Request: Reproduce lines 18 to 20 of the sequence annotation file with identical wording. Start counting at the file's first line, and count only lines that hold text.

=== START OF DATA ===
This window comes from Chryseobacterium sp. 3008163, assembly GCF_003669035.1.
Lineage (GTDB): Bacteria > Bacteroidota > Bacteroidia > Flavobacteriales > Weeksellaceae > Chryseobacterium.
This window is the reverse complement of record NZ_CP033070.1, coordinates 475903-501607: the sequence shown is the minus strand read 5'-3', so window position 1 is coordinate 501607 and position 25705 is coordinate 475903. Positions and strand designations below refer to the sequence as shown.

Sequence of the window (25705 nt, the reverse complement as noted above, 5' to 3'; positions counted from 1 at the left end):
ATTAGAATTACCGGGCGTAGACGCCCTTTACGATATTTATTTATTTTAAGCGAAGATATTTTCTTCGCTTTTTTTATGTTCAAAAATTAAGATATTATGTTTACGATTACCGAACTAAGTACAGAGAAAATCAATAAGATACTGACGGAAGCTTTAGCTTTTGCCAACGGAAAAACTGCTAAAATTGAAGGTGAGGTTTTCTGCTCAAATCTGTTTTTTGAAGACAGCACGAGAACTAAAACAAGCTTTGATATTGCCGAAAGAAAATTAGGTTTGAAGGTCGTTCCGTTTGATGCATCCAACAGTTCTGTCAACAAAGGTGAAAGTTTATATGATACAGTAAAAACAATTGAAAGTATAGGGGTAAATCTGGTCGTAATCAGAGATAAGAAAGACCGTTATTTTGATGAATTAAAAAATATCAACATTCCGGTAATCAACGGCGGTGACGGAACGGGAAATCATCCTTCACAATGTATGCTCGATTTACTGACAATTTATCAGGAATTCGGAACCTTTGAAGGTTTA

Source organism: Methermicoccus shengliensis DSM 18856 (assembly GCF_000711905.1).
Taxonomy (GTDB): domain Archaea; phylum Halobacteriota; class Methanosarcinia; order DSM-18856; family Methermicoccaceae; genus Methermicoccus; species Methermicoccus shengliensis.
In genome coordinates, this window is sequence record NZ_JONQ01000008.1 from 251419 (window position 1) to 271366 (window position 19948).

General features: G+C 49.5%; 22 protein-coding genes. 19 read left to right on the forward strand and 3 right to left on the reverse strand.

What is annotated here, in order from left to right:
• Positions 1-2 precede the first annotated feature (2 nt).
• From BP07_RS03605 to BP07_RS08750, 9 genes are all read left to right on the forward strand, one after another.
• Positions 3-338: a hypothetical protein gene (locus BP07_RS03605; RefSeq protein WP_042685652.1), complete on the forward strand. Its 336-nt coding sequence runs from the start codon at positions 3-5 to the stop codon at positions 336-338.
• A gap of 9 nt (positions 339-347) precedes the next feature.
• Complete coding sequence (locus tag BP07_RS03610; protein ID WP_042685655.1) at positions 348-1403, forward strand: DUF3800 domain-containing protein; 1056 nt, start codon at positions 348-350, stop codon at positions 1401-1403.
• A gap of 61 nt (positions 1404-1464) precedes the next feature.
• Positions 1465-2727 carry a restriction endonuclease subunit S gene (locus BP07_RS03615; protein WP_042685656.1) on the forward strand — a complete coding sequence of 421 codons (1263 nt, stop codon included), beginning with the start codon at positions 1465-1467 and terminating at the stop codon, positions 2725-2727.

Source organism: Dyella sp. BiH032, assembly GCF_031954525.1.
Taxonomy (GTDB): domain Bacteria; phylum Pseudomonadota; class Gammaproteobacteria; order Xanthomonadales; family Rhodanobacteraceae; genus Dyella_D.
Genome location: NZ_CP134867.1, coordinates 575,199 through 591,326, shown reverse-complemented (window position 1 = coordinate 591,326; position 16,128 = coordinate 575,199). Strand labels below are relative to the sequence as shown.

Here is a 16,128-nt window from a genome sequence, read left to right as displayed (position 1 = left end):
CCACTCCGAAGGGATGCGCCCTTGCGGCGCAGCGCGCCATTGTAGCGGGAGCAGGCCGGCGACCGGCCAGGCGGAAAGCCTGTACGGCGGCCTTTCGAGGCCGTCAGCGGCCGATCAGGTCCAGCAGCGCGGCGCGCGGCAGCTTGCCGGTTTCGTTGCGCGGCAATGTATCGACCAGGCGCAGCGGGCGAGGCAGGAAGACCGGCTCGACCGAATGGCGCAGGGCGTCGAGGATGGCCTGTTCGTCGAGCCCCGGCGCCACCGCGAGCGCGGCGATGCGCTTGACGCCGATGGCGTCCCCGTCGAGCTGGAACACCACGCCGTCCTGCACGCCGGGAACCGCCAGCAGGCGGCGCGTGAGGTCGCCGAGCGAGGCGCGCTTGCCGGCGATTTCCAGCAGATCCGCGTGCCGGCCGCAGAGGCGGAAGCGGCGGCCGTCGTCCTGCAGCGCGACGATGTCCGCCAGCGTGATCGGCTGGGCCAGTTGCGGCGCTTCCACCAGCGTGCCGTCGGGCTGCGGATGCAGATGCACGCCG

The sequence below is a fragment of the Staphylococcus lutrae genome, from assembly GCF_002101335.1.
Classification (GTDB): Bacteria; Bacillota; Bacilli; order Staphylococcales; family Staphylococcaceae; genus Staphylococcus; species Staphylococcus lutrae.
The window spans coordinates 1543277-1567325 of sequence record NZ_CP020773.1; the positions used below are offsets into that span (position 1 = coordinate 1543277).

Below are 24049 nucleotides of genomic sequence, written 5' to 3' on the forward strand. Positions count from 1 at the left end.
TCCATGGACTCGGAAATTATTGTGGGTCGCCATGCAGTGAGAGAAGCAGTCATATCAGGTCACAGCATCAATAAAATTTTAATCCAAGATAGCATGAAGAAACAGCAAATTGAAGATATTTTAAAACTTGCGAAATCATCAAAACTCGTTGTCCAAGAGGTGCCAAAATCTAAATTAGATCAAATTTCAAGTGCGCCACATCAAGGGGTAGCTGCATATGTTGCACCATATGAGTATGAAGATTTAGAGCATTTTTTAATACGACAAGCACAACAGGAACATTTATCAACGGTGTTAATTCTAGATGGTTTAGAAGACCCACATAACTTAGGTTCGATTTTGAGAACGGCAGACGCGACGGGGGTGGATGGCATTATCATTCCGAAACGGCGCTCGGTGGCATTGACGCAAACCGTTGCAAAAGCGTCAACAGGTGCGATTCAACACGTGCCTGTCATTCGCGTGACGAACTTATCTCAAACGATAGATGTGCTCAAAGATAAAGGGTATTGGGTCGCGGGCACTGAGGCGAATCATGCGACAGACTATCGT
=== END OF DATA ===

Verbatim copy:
Source organism: Dyella sp. BiH032, assembly GCF_031954525.1.
Taxonomy (GTDB): domain Bacteria; phylum Pseudomonadota; class Gammaproteobacteria; order Xanthomonadales; family Rhodanobacteraceae; genus Dyella_D.
Genome location: NZ_CP134867.1, coordinates 575,199 through 591,326, shown reverse-complemented (window position 1 = coordinate 591,326; position 16,128 = coordinate 575,199). Strand labels below are relative to the sequence as shown.